UF religion graduate student Leah Sarat often prays that whatever happens to her job and research position, her talents still can be used to best serve the world.
Ever since Dean Paul D'Anieri of the College of Liberal Arts and Sciences announced the college's $9.3 million budget cut proposal on March 18, Sarat, along with other members of the department, has worried about her future.
Anxiety has recently rippled throughout the university, especially tainting the departments, such as religion, where potential cuts could be among the steepest.
Sarat, 28, is a third-year doctoral student in the Religion in the Americas program who conducts field research on religion's role in some Mexicans' decisions to come to the U.S. Her only source of income is her part-time job as a religion teaching assistant at UF.
D'Anieri's proposal would slash the religion department's budget by $808,000, much of which comes from faculty and staff layoffs, according to the presentation draft plan posted on the college's Web site.
The proposal is a response to UF President Bernie Machen's request of a 10 percent budget cut plan from each college and administrative unit, due to a possible decrease of $72 to $75 million in state funding in 2009-2010, UF spokeswoman Janine Sikes said.
Under the proposed cut, Sarat doesn't know whether she can complete her remaining two years as a graduate student at UF and be one of the lucky few to still teach religion at UF.
At 2 a.m. last week, Sarat was awake "agonizing" over the possible cut with her roommate, a fellow UF religion major.
While buzz about a possible department cut has filled department members' ears for several months, she said, she thinks about it throughout the day.
"It's a pretty constant backdrop," Sarat said. "It's just an uncertainty, and it's just kind of hard to move on with your research and work."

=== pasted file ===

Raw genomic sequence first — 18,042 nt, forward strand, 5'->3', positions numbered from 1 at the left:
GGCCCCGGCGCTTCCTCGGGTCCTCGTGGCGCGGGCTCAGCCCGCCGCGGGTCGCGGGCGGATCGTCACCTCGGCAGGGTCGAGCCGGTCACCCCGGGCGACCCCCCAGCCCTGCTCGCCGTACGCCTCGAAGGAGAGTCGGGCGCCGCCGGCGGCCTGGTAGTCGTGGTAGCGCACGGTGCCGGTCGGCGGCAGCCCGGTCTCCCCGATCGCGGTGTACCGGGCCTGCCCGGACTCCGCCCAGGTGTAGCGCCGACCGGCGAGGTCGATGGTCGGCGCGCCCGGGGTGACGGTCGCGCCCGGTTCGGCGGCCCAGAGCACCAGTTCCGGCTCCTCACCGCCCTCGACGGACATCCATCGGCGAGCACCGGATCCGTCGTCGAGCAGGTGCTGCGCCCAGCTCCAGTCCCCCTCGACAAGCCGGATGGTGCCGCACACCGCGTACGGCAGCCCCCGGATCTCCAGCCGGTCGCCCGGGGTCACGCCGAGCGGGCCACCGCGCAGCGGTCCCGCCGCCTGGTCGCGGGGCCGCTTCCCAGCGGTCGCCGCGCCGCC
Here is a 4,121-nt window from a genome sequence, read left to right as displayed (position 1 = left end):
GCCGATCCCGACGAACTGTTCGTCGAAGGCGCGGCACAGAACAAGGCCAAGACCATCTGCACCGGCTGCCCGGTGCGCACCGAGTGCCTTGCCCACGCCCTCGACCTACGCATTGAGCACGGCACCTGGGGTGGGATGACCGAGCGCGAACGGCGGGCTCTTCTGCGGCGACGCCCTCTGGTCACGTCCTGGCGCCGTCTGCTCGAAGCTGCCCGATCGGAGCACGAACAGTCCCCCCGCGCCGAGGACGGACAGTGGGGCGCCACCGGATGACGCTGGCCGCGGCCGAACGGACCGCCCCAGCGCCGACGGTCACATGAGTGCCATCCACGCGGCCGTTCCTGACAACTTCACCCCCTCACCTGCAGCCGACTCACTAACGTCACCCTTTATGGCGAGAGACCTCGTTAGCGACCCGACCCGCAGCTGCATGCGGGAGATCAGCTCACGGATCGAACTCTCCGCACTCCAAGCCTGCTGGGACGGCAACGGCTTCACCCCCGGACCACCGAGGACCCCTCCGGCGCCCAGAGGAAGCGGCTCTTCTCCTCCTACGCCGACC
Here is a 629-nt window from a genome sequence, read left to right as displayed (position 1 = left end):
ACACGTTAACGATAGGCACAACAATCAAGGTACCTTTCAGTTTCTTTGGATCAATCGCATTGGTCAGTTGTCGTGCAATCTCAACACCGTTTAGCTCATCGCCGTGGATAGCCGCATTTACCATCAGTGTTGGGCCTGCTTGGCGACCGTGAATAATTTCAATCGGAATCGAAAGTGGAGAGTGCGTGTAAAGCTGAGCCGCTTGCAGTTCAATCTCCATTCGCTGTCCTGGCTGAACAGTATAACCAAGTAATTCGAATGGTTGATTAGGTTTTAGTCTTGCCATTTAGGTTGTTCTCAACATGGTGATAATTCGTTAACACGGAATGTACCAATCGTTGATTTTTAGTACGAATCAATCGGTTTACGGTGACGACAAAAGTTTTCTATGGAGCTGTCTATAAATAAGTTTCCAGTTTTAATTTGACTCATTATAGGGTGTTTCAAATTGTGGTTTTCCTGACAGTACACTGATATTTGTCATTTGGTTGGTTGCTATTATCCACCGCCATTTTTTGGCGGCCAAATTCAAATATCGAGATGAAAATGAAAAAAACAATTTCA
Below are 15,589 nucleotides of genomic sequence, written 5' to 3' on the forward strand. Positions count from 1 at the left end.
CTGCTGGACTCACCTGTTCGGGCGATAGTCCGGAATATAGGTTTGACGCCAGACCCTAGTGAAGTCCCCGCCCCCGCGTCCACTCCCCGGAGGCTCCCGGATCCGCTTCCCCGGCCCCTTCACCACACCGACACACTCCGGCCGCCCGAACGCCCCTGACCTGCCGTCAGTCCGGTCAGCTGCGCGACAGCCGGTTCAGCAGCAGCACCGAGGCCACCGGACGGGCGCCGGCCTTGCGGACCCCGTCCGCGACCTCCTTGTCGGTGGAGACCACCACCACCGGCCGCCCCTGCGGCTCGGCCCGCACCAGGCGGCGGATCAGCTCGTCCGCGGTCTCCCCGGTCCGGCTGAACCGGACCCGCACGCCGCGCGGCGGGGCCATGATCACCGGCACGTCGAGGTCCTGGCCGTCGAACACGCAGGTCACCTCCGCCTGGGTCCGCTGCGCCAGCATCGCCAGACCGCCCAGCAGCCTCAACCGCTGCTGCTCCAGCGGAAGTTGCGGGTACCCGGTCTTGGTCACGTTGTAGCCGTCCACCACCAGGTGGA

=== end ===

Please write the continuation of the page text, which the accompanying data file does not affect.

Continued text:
Proposed department cuts have moved many to defend the importance of their studies.
Sarat said religion influences the decisions of politicians and terrorists, adding that many people turn to religion to answer tough questions about things such as life and death, politics, society and race.
In response to the proposal, Sarat led fellow religion graduate students in writing a grievance letter, which was posted on The Gainesville Sun's Web site on Tuesday.
During lunch breaks in her office, Sarat's colleagues and fellow graduate students vent their fears about the proposal, she said.
Talk often centers on the worry that 65 percent of the department's budget will be cut, along with the elimination of about 10 professors, possibly tenured faculty, leaving about four total to teach religion.
As a result, many who would be directly affected by the changes have turned to suggesting creative solutions.
Sarat said she joked about having a bake sale for the department, while fellow religion graduate student Mallory Bolduc helped spray-paint "Save Religion" on about 10 T-shirts.
President Caleb Simmons of the Religion Graduate Student Association, 27, said after the dean's presentation, he was so fired-up that he ran to his office to change into one of the shirts.
"I knew there was a budget crisis, but I never thought it would affect the religion department because it's such a strong department faculty-wise," Simmons said.
Simmons, religion Chairwoman Vasudha Narayanan and a few others will meet with Provost Joe Glover on April 6 to plead their case against the cut.
Proposed budget cuts will not be finalized until the university's budget is announced by the state, which will be after the legislative session ends on May 1, Sikes said.
Machen and Glover will then submit their proposals to UF's Board of Trustees to make the ultimate decisions about the cuts, she said.